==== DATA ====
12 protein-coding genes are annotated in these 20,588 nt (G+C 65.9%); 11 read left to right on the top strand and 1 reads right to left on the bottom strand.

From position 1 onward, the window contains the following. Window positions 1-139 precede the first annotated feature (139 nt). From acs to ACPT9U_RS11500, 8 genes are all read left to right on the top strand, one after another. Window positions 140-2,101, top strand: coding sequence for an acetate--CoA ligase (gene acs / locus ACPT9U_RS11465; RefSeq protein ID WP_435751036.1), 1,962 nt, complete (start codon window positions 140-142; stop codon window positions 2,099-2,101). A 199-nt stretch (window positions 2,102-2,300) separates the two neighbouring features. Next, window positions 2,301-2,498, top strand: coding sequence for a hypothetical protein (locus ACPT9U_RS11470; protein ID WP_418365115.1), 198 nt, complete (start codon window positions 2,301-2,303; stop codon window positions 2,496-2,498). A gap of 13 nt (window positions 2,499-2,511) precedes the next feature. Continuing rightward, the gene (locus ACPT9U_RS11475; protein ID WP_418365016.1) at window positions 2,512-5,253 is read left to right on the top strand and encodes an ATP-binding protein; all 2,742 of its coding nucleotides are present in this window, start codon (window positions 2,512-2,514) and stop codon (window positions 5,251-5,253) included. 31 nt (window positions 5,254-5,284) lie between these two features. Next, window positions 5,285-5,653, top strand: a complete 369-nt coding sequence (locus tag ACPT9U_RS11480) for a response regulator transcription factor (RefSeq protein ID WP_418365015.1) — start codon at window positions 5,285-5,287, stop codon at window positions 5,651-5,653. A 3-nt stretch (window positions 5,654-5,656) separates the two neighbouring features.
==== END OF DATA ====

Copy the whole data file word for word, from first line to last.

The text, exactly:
12 protein-coding genes are annotated in these 20,588 nt (G+C 65.9%); 11 read left to right on the top strand and 1 reads right to left on the bottom strand.

From position 1 onward, the window contains the following. Window positions 1-139 precede the first annotated feature (139 nt). From acs to ACPT9U_RS11500, 8 genes are all read left to right on the top strand, one after another. Window positions 140-2,101, top strand: coding sequence for an acetate--CoA ligase (gene acs / locus ACPT9U_RS11465; RefSeq protein ID WP_435751036.1), 1,962 nt, complete (start codon window positions 140-142; stop codon window positions 2,099-2,101). A 199-nt stretch (window positions 2,102-2,300) separates the two neighbouring features. Next, window positions 2,301-2,498, top strand: coding sequence for a hypothetical protein (locus ACPT9U_RS11470; protein ID WP_418365115.1), 198 nt, complete (start codon window positions 2,301-2,303; stop codon window positions 2,496-2,498). A gap of 13 nt (window positions 2,499-2,511) precedes the next feature. Continuing rightward, the gene (locus ACPT9U_RS11475; protein ID WP_418365016.1) at window positions 2,512-5,253 is read left to right on the top strand and encodes an ATP-binding protein; all 2,742 of its coding nucleotides are present in this window, start codon (window positions 2,512-2,514) and stop codon (window positions 5,251-5,253) included. 31 nt (window positions 5,254-5,284) lie between these two features. Next, window positions 5,285-5,653, top strand: a complete 369-nt coding sequence (locus tag ACPT9U_RS11480) for a response regulator transcription factor (RefSeq protein ID WP_418365015.1) — start codon at window positions 5,285-5,287, stop codon at window positions 5,651-5,653. A 3-nt stretch (window positions 5,654-5,656) separates the two neighbouring features.